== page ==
Change might be a constant but that doesn’t make it easy. This blog explores the challenges firms face with change and tech deployments, and gives top tips how to overcome them.
The pace of change in business has never been this fast and it is not slowing down either. Accounting firms understand this sentiment better than most. Whether it’s the rise of cloud-based software, legislation like MTD, and trends like cryptocurrency or ESG, accounting firms constantly have to adapt and evolve.
Change might be a constant, but that’s not to say it’s easy—especially when implementing new technology.
We all like what we’re used to. We get comfortable with processes, tools, and ways of working. Unfortunately, this means that firms often struggle to onboard new systems—even if doing so will increase productivity and performance.
This is an issue I’m all-too-familiar with. If there’s one area I know well, it’s project managing tech deployments. During my decade as an accountant, I focused primarily on digital transformation, helping my mid-size firm transition from desktop-based systems to cloud-based software. I then left to join Xero, where I was responsible for helping their portfolio of accounting partners successfully implement (and make the most out of) the platform.
Today, as Head of Customer Success in the UK, I’m supporting our customers as they deploy Silverfin. My focus is on ensuring that the process is successful in terms of a smooth migration, uptake and delivering value. I speak to customers daily about their implementation projects: their goals, challenges, progress, and what they’ve learned throughout the process.
My experience has given me a unique insight into how accounting firms can successfully implement tech change. In this blog, I’ll shed light on the top challenges that firms face when embarking upon tech deployments before offering up my top tips on how to overcome these common hurdles.
Top team challenges impacting tech deployments and how to overcome them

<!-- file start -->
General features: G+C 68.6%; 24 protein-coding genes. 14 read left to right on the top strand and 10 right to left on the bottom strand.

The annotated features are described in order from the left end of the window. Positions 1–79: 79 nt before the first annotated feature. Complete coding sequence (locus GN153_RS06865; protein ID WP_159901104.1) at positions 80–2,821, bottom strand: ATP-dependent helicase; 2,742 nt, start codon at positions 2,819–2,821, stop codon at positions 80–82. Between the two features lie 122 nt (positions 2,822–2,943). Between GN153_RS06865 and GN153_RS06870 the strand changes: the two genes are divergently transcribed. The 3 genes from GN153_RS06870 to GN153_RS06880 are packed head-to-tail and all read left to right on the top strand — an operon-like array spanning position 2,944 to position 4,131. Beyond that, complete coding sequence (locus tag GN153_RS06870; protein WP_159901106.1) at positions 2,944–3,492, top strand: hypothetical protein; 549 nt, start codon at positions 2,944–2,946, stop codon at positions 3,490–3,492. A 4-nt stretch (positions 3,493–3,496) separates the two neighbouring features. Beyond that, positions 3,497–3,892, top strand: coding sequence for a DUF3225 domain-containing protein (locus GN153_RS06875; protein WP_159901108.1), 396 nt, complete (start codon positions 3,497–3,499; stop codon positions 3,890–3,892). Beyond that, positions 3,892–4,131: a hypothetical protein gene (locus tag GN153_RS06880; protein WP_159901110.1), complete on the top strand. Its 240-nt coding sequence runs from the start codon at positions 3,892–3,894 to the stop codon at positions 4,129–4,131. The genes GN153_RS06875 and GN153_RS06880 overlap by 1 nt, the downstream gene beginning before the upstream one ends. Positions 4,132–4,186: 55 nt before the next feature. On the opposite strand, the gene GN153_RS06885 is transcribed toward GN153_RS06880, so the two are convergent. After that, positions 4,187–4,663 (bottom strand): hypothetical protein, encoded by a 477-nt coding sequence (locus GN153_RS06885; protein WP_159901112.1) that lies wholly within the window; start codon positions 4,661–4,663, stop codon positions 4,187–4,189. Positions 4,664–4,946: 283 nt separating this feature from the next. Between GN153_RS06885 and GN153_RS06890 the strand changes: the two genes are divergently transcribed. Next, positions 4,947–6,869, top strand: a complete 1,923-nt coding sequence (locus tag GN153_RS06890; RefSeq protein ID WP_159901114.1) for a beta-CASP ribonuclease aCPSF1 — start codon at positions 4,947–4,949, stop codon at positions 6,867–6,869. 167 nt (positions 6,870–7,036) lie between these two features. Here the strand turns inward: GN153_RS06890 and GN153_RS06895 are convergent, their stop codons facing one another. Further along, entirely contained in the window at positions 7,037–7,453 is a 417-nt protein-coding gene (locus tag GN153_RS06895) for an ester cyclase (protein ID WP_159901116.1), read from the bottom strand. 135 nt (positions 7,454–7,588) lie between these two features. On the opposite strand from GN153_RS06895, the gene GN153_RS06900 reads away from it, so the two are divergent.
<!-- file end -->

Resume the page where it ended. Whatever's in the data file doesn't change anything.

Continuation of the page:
Generally speaking, firms face four major challenges: time pressure, a hesitant team, a lack of proper planning, and project managers who unintentionally act as their own bottlenecks. Let’s dig into each of these in more detail.
Accountants are always up against the clock. They’re constantly working against a deadline, whether having to file a client’s accounts, calculating payroll, or conducting a myriad of other time-sensitive responsibilities.
So when you announce you’re going to roll out a brand new tech system, your team might say they simply don’t have the time to get to grips with the software. This is understandable—but it’s missing the point.
Project managers need to emphasise the bigger picture. Yes, implementing a new system will undoubtedly require some short-term time investment. However, when it’s successfully up and running, the software will save them time over the long run. They’ll be able to create working papers in just a few clicks rather than a few hours. They can then spend this extra time on advisory work—or rather, on having meaningful conversations with their clients.
Reinforce the project’s main aims and give your team time. It’s important that you allow them to devote time during normal working hours to the new project, rather than expecting they’ll somehow fit it in on top of their already time-pressured day job. Be conscious of the impact this will have on business as usual (BAU) and plan for a potential reduction in billable hours. Most importantly, ensure everyone understands that while your team might have to take a step back in the short term, they’ll be taking two steps forward in the long run.
A hesitant team
Remember that tech change is ultimately a people change. It doesn’t matter how many innovative features a new system offers if your people don’t know how to use it—or are unwilling to learn. So before embarking on a complex tech deployment, project managers must get everyone on board.
Take the time to do the upfront work, as this will pay huge dividends further down the line. Invite team members to ask questions or raise concerns. Explain the project’s ultimate goals and sell them on the ‘promised land’ (how much better their day-to-day work will be once the new system is properly up and running). Don’t chastise colleagues who seem determined to object. Instead, understand why they have reservations before reiterating how the system will ultimately benefit them.
Make it clear you’re by their side—it’s a journey that everyone’s going on together. Answer queries, welcome feedback, and collaborate throughout.
Lacking a clear plan